Another day in Melbourne, another major arts festival. The 2008 Melbourne Fringe Festival was launched last Wednesday – Anne-Marie Peard attended, so you don’t have to.
The memories of MIFF and the Yalumba Man are fading. We’ve had a couple of weeks to sit back on the couch in our Wong Kar-Wai slippers, snack on our Dalek bread and catch up with Australian Idol and that thing where fit people ran around a lot and tried not to think about other events that happened in Tiananmen Square.
Some of us prodded out brains into action with a visit to the Melbourne Writer’s Festival, but the thought of another arty-type marathon was too much for me right now. Until – under the festival tree – the Melbourne Fringe program appeared…
Fringe rhymes with whinge – and Fringes do bring out the whingers. “It’s not as good as the Adelaide one”, “I don’t want to go to North Melbourne”, “The shows might be crap”. Every year it’s the same.
Yes, Adelaide does do a much bigger, sunnier and more diverse Fringe than Melbourne. But this is a different type of Fringe. Of course, there will be some crap – but there will also be moments that may move your soul (in a good way) – and I think I can safely say that some of us find a bad piece of art quite amusing. North Melbourne isn’t that far away, the 57 tram goes there, and if you really can’t read the guide and chose your own shows, there’s a great annual “Pick of the Fringe” list that will appear on AussieTheatre.com – when I get around to it.
So I found my Doug Anthony All Stars Chesty Bond singlet and headed to Trades Hall for a free drink and the first program off the printer.
The launch was fun. For starters, it was hosted by Saint Julia Zemiro. Is there a better host in this city – nay, in this land? I think not. She should have her own TV show. Getting lost on SBS is like winning bronze – it just isn’t good enough.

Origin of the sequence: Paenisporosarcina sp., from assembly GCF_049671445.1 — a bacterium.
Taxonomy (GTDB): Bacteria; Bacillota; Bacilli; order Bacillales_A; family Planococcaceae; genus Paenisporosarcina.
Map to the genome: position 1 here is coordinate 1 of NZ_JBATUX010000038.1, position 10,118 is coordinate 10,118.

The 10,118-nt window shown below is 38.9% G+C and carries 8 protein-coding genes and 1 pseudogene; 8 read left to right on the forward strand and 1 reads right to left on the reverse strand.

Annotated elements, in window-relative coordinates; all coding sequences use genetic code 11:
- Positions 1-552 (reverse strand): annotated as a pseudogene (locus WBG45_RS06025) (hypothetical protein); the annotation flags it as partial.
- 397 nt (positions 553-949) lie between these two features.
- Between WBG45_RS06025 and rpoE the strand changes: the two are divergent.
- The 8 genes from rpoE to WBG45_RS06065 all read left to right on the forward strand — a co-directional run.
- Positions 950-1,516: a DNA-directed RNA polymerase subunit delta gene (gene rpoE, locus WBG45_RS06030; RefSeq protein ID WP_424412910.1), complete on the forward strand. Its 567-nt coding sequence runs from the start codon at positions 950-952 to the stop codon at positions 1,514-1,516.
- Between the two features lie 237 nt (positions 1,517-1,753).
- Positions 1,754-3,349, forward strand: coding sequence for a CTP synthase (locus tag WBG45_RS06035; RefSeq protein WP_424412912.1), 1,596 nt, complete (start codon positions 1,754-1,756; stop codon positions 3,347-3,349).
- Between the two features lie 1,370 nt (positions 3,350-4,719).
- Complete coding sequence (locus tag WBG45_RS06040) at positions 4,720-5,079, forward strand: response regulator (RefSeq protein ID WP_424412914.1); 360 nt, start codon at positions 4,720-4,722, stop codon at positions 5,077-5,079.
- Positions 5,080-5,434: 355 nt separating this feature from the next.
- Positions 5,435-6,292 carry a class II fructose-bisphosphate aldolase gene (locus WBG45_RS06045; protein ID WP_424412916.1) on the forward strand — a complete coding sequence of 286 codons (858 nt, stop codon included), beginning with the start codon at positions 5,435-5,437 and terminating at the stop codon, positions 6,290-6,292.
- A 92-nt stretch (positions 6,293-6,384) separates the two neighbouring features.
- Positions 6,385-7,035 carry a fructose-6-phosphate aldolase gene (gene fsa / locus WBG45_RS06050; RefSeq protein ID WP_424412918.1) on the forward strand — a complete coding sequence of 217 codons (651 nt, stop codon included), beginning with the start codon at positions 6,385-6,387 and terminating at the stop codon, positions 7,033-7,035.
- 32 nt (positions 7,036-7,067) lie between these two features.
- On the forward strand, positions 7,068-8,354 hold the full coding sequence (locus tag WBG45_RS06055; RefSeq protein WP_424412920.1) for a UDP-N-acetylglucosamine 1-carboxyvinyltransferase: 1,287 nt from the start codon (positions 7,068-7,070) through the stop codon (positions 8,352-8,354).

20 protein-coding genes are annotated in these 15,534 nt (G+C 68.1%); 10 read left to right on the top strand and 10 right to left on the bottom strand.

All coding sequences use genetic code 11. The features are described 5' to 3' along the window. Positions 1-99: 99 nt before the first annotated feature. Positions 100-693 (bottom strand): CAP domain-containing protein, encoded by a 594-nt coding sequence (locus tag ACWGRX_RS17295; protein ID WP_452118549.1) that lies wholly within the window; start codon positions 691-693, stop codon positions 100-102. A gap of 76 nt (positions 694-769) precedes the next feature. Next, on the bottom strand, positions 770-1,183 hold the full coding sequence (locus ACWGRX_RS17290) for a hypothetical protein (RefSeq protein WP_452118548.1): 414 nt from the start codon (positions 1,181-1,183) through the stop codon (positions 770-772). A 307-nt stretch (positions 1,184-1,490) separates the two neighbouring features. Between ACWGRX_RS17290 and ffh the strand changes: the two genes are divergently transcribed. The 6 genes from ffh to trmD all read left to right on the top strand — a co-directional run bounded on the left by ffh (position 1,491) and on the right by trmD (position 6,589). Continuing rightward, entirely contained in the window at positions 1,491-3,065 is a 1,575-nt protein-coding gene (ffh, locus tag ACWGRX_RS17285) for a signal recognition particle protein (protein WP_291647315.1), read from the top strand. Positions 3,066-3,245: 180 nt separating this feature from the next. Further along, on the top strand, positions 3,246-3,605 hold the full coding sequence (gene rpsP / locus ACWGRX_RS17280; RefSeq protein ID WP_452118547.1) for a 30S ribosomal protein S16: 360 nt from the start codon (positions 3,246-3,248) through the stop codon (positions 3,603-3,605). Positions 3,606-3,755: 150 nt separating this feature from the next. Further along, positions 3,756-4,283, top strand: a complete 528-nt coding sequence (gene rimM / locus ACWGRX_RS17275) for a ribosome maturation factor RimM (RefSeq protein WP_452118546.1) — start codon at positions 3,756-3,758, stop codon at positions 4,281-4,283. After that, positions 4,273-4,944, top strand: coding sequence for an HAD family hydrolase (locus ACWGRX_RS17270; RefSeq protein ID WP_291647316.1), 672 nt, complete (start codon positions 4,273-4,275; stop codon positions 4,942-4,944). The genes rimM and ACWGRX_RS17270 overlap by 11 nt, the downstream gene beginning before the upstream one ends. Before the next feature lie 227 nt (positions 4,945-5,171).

But enough from the Julia Zemiro fan club. What else happened at the launch? We got to laugh at politicians as they tried to be funny. We saw a plethora of dancers in various states of undress. And we heard from the delightful Emily Sexton, Creative Producer of the Melbourne Fringe, as she talked about supporting and developing art and artists.
I also came away from the launch with:
- a glass of orange juice (I passed on the morning beer),
- a bite size tart,
- a couple of condoms,
- a cheap hair tie with an orange flower,
- a three–bite chocolate bar,
- the 2009 IKEA catalogue (according to the spine it’s a “Complimentary copy. Value $3”),
- some sample hand creams,
- the cutest teeniest box of matches from Crumpler,
- a mouse mat with a picture of an unattractive bus driver,
- and a channel 10 paper bag to hold the rest of the ‘straight-to-the-recycle-bin’ advertising.
Taking into account the cost of my train ticket, that’s about $3.15 worth of product! For only two hours of my time! So, in terms of income, I’ve done better than most artists trying to earn a living.
Hang on – who gave me the condoms?
The Department of Human Services. They’ve sponsored the Fringe for the last five years, and at past festivals we’ve been encouraged to eat well, be physically active, stop smoking dope, and play safe. The result is a Fringe audience who are fit, healthy, not-in-the-least bit paranoid, and getting laid every now and then. Let’s hope they are still interested in seeing some art…
This year the sponsored health message is aimed primarily at young women. Let’s hear it for Chlamydia! This year’s slogan:
“Protect you glory box. Use condoms and lube.”
Well I’m not sure that the lube will be good for my collection of lace, linen and kitchen knick knacks that I’m keeping until I find a husband. However, the condoms are damn fine at keeping my vagina free from STDS. They also come in convenient plastic containers – that look just like the milk you get at cheap motels.
But…”glory box”? I would have gone with:
“Melbourne Fringe – protecting your minge.”